The John D. and Catherine T. MacArthur Foundation supports creative people, effective institutions, and influential networks building a more just, verdant, and peaceful world. MacArthur is placing a few big bets that truly significant progress is possible on some of the world’s most pressing social challenges, including over-incarceration, global climate change, nuclear risk, and significantly increasing capital for the social sector. In addition to the MacArthur Fellows Program, the Foundation continues its historic commitments to the role of journalism in a responsible and responsive democracy; the strength and vitality of our headquarters city, Chicago; and generating new knowledge about critical issues.

The Western Indian Ocean Marine Science Association (WIOMSA) is dedicated to advancing regional co-operation in all aspects of coastal and marine sciences (including socio-economic and management sciences) and management, and to support sustainable development in the Western Indian Ocean Region, while promoting interdisciplinary and multi-disciplinary approaches.



Filters close

Showing results

110 of 6112
Newswise: New Study Details Enzyme That Allows Coronavirus to Resist Antiviral Medications
Released: 3-Aug-2021 12:20 PM EDT
New Study Details Enzyme That Allows Coronavirus to Resist Antiviral Medications
Iowa State University

A new Iowa State University study details the structure of a critical enzyme present in SARS-CoV-2, the coronavirus that causes COVID-19. This enzyme removes nucleoside antiviral medications from the virus’s RNA, rendering many treatments ineffective. Scientists could use data uncovered in the new study to find ways to inhibit the enzyme, possibly leading to more effective treatments.

Released: 2-Aug-2021 6:05 PM EDT
Rethinking Remdesivir
University of California San Diego Health

UC San Diego researchers modify remdesivir, creating oral version that can be taken earlier in COVID-19 diagnoses. In cell and animal studies, revised drug proved effective and safe.

Newswise: Researchers from Hackensack Meridian University Medical Center and Colleagues Develop New Model to Help Clinicians Predict Risk of Death in Patients Hospitalized with COVID-19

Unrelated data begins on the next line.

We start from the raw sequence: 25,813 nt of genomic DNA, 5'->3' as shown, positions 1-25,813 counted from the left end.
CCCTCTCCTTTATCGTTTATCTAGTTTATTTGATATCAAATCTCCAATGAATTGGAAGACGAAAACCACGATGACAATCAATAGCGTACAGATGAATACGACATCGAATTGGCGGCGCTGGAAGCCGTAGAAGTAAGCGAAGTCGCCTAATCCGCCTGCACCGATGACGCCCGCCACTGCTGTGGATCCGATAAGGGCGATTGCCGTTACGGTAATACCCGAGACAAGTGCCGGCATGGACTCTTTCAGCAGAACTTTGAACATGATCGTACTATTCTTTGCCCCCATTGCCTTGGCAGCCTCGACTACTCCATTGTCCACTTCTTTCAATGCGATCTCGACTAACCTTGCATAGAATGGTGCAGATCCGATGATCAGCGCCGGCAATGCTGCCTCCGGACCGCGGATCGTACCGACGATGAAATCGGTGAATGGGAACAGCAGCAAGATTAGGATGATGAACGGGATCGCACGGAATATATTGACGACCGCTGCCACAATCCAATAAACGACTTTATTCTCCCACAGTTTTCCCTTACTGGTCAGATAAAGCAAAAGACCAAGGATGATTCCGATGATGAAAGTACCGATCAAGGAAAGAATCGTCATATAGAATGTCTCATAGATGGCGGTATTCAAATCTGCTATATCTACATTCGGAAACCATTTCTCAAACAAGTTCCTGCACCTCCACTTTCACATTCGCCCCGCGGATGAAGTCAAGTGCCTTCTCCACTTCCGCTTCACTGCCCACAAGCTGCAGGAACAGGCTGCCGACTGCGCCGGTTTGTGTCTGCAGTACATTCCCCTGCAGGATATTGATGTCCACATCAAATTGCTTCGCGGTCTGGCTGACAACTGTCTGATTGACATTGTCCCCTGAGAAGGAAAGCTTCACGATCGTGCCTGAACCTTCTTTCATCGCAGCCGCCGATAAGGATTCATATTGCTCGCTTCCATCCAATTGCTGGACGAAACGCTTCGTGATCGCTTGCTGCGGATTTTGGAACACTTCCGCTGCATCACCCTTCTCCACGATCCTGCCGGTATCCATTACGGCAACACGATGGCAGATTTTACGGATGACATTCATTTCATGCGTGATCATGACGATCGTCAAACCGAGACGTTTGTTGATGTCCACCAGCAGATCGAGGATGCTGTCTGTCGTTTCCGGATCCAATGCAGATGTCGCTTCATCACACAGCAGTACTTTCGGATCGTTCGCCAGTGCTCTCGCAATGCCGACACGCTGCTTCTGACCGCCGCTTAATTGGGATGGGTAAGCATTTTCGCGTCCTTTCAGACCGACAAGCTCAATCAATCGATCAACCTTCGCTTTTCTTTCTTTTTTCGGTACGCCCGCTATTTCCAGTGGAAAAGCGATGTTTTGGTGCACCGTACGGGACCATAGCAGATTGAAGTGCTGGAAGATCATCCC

Released: 2-Aug-2021 4:25 PM EDT
Researchers from Hackensack Meridian University Medical Center and Colleagues Develop New Model to Help Clinicians Predict Risk of Death in Patients Hospitalized with COVID-19
Hackensack Meridian Health

New COVID-19 40-day mortality risk model, published in The Public Library of Science ONE, has potential for use in patient treatment planning, comparisons of therapeutic strategies, and public-health preparations.

Released: 2-Aug-2021 4:05 PM EDT
Town Hall on Effectiveness of COVID-19 Vaccination in Immunosuppressed Patients Hosted by the American College of Rheumatology
American College of Rheumatology (ACR)

How effective COVID-19 vaccines have been in immunosuppressed and rheumatic disease patients remains an incompletely answered question. The American College of Rheumatology (ACR) has organized an expert panel to share what we are learning from real-world data and answer questions.

Released: 2-Aug-2021 2:00 PM EDT
CDC withdrawing its request for emergency use authorization for its COVID-19 PCR diagnostic test does not mean the test failed

Social media is now rife with claims about why the CDC is withdrawing its request for emergency use authorization for its COVID-19 PCR diagnostic test after December 2021.

Newswise: Existing Drug Is Shown to Inhibit Virus That Causes COVID-19
Released: 2-Aug-2021 1:30 PM EDT
Existing Drug Is Shown to Inhibit Virus That Causes COVID-19
Argonne National Laboratory

Scientists using the Advanced Photon Source have discovered that a drug used to fight tumors in animals might be effective against many types of coronaviruses, including SARS-CoV-2.

Released: 2-Aug-2021 11:25 AM EDT
Award-Winning Journalist and CDC Principal Investigator to Serve as ACR Convergence 2021 Keynote Speaker
American College of Rheumatology (ACR)

Convergence 2021, the annual meeting of the American College of Rheumatology (ACR), returns to a virtual meeting platform Nov. 1 - 10. This year’s meeting will include presentations from over 320 clinicians, researchers and health experts, including this year’s keynote speaker, Dr. Seema Yasmin.

Newswise: COVID-19: Small Sign of Hope as Vaccinations Rise
Released: 2-Aug-2021 10:45 AM EDT
COVID-19: Small Sign of Hope as Vaccinations Rise

As COVID-19 cases spike in Los Angeles and throughout the Golden State, driven by the spread of the delta variant among unvaccinated residents, there may be a small sign of hope: More people are finally getting their shot.

Newswise: New Evidence Shows the COVID-19 Delta Variant Rapidly Rising
Released: 31-Jul-2021 10:05 AM EDT
New Evidence Shows the COVID-19 Delta Variant Rapidly Rising
University of Miami Health System, Miller School of Medicine

The University’s coronavirus sequencing effort uncovered that there are several variants present in its patient population, but Delta is chief among them and easily transmitted. And its presence is likely triggering a local surge in the infectious disease. University of Miami researchers and physicians are seeing firsthand how rapidly the Delta variant of COVID-19 is spreading through the local population.

Showing results

110 of 6112